Saturday, 11 January 2014
125 The Wishing Chair - 10, 000 Maniacs
Purchased : 10 June 1989
Tracks : Can't Ignore The Train / Just As The Tide Was A Flowing / Scorpio Rising / Lilydale / Maddox Table / Everyone A Puzzle Lover / Arbor Day / Back o' the Moon / Tension Makes A Tangle / Among The Americans / Grey Victory / Cotton Alley / My Mother The War
This was another inevitable purchase, the album that preceded "In My Tribe " ordered from Save Records in Rochdale for £6.99
"The Wishing Chair " was their first LP for Elektra released in September 1985. It was recorded in London and there are two important personnel changes from the subsequent albums we've discussed. The first is the producer ; here it's Joe Boyd, fresh from REM's Fables Of The Reconstruction and with a long track record in English folk rock. At this point also the band were a sextet featuring an additional guitarist John Lombardo who had a hand in writing most of the songs. For both of these reasons "The Wishing Chair " is a different beast to its successors ; the sound is denser, more "indie", less pop. Add to that Natalie Merchant's murkier vocal tone and opaque lyrics and this is a harder album to tackle. It's notable they played no more than two of these songs when I went to see them.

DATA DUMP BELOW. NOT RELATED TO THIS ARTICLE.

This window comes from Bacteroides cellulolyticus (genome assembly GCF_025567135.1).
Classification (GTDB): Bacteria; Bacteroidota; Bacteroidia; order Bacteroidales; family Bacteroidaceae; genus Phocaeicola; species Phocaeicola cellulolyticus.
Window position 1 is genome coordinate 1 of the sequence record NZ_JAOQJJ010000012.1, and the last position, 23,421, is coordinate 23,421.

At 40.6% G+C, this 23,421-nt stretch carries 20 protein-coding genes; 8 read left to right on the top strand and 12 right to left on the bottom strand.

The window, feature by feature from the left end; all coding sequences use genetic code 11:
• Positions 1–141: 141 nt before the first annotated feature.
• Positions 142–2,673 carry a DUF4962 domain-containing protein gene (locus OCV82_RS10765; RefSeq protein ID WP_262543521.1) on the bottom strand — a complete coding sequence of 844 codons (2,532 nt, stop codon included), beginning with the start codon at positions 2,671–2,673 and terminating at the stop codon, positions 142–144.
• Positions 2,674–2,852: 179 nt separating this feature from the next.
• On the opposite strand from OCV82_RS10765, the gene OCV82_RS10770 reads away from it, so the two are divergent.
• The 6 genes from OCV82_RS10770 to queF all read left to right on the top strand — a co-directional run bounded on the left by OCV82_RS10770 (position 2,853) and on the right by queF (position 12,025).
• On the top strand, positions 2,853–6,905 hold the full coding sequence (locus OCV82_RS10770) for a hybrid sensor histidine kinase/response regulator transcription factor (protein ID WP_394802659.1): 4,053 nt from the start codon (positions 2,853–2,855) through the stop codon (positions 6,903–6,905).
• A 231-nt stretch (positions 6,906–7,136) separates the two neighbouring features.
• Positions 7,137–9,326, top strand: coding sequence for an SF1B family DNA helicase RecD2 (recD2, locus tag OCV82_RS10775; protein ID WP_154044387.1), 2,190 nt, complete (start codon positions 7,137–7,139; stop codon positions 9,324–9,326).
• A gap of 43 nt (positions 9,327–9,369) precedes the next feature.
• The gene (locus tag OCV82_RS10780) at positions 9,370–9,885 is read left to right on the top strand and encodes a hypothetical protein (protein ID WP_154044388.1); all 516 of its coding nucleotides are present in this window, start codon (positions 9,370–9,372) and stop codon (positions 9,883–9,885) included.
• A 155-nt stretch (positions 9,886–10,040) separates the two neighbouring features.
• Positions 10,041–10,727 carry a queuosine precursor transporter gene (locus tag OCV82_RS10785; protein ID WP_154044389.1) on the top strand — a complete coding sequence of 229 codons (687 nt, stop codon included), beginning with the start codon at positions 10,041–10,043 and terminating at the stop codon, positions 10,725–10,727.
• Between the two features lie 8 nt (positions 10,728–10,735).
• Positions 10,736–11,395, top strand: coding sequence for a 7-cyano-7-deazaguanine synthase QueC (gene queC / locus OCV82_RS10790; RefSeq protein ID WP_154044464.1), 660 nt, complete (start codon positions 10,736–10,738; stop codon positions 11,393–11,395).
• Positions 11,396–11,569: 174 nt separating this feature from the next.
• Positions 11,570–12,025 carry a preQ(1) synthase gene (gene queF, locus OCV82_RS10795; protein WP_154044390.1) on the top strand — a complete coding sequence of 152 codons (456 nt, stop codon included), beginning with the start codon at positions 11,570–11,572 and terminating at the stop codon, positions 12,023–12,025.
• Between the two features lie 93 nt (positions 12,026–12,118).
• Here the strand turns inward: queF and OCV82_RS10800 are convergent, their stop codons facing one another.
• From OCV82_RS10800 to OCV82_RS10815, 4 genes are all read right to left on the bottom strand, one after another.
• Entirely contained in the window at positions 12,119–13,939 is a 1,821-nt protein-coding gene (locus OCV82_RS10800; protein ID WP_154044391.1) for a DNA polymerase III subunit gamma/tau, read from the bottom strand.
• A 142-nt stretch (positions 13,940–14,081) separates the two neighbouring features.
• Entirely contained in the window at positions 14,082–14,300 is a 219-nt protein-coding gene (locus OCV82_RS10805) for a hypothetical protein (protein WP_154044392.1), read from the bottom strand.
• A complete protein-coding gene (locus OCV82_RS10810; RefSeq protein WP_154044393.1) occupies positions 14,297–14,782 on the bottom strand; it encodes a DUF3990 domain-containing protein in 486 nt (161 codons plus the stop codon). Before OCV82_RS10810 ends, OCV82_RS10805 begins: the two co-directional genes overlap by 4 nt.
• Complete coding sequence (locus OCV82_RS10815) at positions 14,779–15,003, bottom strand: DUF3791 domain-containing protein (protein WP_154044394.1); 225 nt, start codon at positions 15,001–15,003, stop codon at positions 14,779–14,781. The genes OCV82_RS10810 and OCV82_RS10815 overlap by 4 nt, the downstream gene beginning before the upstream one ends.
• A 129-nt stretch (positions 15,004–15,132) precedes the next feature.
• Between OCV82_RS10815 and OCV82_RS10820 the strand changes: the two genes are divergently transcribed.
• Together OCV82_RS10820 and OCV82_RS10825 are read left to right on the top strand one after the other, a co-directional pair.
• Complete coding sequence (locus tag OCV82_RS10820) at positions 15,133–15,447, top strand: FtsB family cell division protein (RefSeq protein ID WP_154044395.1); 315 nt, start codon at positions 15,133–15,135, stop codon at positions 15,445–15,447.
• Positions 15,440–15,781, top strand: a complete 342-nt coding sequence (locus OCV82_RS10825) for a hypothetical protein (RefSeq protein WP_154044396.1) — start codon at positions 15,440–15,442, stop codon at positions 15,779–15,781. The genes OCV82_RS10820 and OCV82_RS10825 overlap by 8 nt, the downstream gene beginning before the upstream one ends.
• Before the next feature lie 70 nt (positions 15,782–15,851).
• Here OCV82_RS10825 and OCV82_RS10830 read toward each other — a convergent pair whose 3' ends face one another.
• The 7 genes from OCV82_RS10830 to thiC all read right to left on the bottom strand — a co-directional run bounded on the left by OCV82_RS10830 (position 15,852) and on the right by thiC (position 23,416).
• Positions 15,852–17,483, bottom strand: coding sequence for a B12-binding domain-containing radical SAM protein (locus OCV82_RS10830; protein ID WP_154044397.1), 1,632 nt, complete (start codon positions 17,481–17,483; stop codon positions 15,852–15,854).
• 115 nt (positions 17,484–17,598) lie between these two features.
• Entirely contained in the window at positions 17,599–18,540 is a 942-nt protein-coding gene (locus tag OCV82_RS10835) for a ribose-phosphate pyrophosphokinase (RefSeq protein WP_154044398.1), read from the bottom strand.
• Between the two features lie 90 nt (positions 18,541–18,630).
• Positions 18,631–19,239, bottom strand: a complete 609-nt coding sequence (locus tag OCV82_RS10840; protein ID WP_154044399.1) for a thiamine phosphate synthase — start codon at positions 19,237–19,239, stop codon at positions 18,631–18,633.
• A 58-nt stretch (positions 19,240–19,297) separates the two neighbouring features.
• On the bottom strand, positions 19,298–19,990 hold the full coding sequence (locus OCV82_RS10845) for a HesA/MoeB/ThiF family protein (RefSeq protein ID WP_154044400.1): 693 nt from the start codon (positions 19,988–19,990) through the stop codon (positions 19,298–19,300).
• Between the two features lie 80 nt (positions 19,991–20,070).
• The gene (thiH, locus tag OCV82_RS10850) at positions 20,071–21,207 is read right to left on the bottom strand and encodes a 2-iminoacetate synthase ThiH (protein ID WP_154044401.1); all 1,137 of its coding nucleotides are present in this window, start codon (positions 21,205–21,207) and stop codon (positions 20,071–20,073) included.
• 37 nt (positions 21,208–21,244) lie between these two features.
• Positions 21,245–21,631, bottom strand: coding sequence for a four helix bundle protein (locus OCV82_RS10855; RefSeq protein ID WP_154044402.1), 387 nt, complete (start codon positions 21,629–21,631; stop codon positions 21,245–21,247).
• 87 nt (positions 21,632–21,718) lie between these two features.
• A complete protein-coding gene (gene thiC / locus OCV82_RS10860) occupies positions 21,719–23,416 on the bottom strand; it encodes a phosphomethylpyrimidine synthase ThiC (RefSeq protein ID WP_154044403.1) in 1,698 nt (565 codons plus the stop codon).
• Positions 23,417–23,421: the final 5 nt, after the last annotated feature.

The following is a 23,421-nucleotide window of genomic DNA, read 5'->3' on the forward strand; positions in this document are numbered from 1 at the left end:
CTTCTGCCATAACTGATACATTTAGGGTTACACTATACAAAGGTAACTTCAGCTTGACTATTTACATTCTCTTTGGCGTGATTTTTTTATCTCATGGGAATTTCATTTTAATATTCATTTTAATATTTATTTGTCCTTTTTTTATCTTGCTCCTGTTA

"Can't Ignore The Train " a Merchant / Lombardo opens the LP at a brisk pace with nice guitar work and an attractive tune which Merchant does her best to thread her words into in true Morrissey fashion leading to some odd phrasing at times. Much of the lyric is impenetrable -"through adventure we are not adventuresome" anyone ? - but the general gist is the inevitable march of time leaving the protagonist "sitting in the wishing chair ". Though it did little business as a single it gets the LP off to a good start .